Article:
From The Vault: Strippers hold nude wedding for cameras at Brass Ass club in Newport in 1976

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NEWPORT, Ky. – “Here comes the bride, all dressed in white” took on new meaning for Linda Brigett, who wore a white veil and nothing else for her 1976 wedding to Joe Krosclair at the Brass Ass strip club.

While in one sense it was a traditional wedding – with a maid of honor and best man, bridesmaids and even a flower girl - it was anything but since the entire wedding party was stark naked except for Brigett’s veil and slippers.

It only figured since the 28-year-old Brigett and her bridesmaids were some of the country’s best-known strippers. The maid of honor was busty Morganna Roberts, known nationally as "Morganna The Kissing Bandit" for running onto baseball diamonds and kissing the likes of Pete Rose, Johnny Bench, Nolan Ryan, Cal Ripken, Jr., George Brett and Steve Garvey, 

The flower girl was Candy Mann, straight from Show World Center in Times Square, advertised as the largest sex emporium in New York City.

The whole thing was the idea of a Detroit promoter named Sparky Blaine, who probably covered his costs in free publicity when all the media in town showed up.

That was more than 40 years ago, after all, and clubs where women stripped nude were big business, especially in Newport, the Sin City of the Midwest. The Brass Ass, on Monmouth Street just a few blocks from the location of its 21st-century antithesis, Newport on the Levee, was perhaps the most successful.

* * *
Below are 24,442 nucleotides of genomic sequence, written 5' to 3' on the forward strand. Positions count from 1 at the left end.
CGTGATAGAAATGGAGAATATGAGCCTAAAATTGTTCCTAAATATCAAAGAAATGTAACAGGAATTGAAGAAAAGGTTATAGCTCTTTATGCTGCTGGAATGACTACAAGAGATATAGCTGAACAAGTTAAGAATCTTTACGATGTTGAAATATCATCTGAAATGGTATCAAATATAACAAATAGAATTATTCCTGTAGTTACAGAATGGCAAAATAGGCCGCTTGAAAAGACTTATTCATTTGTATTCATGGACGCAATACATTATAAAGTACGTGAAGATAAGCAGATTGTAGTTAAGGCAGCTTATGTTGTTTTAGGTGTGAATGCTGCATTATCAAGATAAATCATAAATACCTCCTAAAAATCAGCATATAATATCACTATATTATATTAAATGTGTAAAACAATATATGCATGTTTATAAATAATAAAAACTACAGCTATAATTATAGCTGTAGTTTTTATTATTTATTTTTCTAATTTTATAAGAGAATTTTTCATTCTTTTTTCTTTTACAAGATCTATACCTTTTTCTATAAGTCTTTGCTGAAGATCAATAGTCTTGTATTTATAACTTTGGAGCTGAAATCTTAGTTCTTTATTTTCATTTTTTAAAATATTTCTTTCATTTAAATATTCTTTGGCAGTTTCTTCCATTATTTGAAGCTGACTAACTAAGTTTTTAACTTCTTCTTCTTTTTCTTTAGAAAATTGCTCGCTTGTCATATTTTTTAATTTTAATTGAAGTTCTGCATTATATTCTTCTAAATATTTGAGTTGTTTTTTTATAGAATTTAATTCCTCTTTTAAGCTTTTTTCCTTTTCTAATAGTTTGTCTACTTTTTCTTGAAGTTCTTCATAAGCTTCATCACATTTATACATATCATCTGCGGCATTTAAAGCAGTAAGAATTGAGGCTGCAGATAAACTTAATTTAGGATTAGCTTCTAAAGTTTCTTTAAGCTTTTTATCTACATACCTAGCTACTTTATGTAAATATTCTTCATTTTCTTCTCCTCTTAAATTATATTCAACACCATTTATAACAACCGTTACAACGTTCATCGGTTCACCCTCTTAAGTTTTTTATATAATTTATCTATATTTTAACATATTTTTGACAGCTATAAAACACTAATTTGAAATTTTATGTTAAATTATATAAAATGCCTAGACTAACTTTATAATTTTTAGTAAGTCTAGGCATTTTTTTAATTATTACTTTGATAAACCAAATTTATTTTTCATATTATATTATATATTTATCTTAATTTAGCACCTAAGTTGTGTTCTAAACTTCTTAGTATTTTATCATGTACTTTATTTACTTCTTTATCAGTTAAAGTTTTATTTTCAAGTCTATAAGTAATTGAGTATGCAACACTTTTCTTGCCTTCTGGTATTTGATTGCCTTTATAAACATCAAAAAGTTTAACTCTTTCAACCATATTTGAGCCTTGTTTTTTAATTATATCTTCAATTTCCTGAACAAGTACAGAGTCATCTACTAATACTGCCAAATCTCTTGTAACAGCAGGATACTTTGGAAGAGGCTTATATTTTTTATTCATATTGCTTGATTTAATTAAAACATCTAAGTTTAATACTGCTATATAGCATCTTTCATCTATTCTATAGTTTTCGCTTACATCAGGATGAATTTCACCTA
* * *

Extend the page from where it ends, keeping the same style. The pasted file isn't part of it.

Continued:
But high-moral crusaders and civic leaders got nude dancing banned in 1982, and urban development and changes on the Tri-State entertainment scene gradually put the strip clubs out of business until only the Brass Ass was left.

RELATED: Interactive look at the rise and fall of Sin City.

There was just a small number of invited friends and media at the Brass Ass on Feb. 5, 1976, to witness the wedding of Brigett, a New Orleans stripper, and Krosclair, 27, her light man.

Three Newport police officers showed up, too – not to stop it or make arrests, but to make sure there was no trouble. Newport Mayor Johnny Peluso, who ran the town in those days, considered it a private affair.

“It’s not a publicity stunt. No. It’s for real,” Brigett insisted in an interview with WCPO. But the show said otherwise.

It might have been the first public wedding in a hundred years – maybe since Adam and Eve - where no one paid any mind to dresses and tuxedos or talked about the bride's hair.

First, a nude Mann strutted out dropping flower petals in her path to a blaring organ recording of "Here Comes The Bride." Wagner would have been proud.

Mann walked past the bar and the other bridesmaids followed her to the stage, where they would normally strip. But everybody was already naked, so they had a wedding ceremony instead.

Brigett, with a big head of bleached-blonde hair, was escorted by a male friend to the stage, where a naked Krosclair stood and waited with his naked best man, Bill Cottrell.

Newport Justice of the Peace Earl Leonard, wearing a business suit, proceeded with a short ceremony. The newlyweds exchanged rings and vows and posed for photos, holding the marriage certificate strategically in front of them.

That’s when the WCPO reporter asked the question of the day:

“Where are you going on your honeymoon?”

Groom (sheepishly): “Um, we don’t know yet.”

Bride (giggling): “To bed.”

See other video and stories about Tri-State history in our "From The Vault" series.

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